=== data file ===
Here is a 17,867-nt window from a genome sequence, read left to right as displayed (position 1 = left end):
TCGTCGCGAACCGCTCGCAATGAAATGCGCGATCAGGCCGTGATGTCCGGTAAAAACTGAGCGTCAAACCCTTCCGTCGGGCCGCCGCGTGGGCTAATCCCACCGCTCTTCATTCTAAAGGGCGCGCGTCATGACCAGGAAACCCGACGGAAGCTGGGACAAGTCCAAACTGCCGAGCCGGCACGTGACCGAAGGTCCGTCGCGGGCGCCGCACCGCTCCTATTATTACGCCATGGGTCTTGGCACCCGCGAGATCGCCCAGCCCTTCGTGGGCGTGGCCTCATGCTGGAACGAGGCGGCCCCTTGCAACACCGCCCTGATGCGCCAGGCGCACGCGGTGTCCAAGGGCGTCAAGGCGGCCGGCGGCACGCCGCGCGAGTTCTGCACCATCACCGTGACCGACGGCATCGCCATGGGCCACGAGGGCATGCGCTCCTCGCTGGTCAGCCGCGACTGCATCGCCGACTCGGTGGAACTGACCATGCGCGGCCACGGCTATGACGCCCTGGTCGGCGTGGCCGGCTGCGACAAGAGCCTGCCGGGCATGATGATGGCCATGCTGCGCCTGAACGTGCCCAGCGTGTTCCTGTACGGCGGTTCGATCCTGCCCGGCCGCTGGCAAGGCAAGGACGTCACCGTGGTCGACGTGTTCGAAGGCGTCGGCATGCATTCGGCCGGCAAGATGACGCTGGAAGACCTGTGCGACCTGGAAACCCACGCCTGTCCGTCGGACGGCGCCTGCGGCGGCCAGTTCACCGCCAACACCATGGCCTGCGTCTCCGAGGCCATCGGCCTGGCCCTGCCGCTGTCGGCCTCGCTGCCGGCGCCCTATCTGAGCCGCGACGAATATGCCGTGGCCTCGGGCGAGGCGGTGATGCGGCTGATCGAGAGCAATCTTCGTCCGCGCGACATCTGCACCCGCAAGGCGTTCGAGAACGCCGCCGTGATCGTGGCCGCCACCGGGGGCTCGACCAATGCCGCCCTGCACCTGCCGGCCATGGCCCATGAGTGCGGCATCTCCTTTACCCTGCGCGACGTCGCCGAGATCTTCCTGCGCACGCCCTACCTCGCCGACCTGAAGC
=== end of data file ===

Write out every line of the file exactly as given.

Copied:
Here is a 17,867-nt window from a genome sequence, read left to right as displayed (position 1 = left end):
TCGTCGCGAACCGCTCGCAATGAAATGCGCGATCAGGCCGTGATGTCCGGTAAAAACTGAGCGTCAAACCCTTCCGTCGGGCCGCCGCGTGGGCTAATCCCACCGCTCTTCATTCTAAAGGGCGCGCGTCATGACCAGGAAACCCGACGGAAGCTGGGACAAGTCCAAACTGCCGAGCCGGCACGTGACCGAAGGTCCGTCGCGGGCGCCGCACCGCTCCTATTATTACGCCATGGGTCTTGGCACCCGCGAGATCGCCCAGCCCTTCGTGGGCGTGGCCTCATGCTGGAACGAGGCGGCCCCTTGCAACACCGCCCTGATGCGCCAGGCGCACGCGGTGTCCAAGGGCGTCAAGGCGGCCGGCGGCACGCCGCGCGAGTTCTGCACCATCACCGTGACCGACGGCATCGCCATGGGCCACGAGGGCATGCGCTCCTCGCTGGTCAGCCGCGACTGCATCGCCGACTCGGTGGAACTGACCATGCGCGGCCACGGCTATGACGCCCTGGTCGGCGTGGCCGGCTGCGACAAGAGCCTGCCGGGCATGATGATGGCCATGCTGCGCCTGAACGTGCCCAGCGTGTTCCTGTACGGCGGTTCGATCCTGCCCGGCCGCTGGCAAGGCAAGGACGTCACCGTGGTCGACGTGTTCGAAGGCGTCGGCATGCATTCGGCCGGCAAGATGACGCTGGAAGACCTGTGCGACCTGGAAACCCACGCCTGTCCGTCGGACGGCGCCTGCGGCGGCCAGTTCACCGCCAACACCATGGCCTGCGTCTCCGAGGCCATCGGCCTGGCCCTGCCGCTGTCGGCCTCGCTGCCGGCGCCCTATCTGAGCCGCGACGAATATGCCGTGGCCTCGGGCGAGGCGGTGATGCGGCTGATCGAGAGCAATCTTCGTCCGCGCGACATCTGCACCCGCAAGGCGTTCGAGAACGCCGCCGTGATCGTGGCCGCCACCGGGGGCTCGACCAATGCCGCCCTGCACCTGCCGGCCATGGCCCATGAGTGCGGCATCTCCTTTACCCTGCGCGACGTCGCCGAGATCTTCCTGCGCACGCCCTACCTCGCCGACCTGAAGC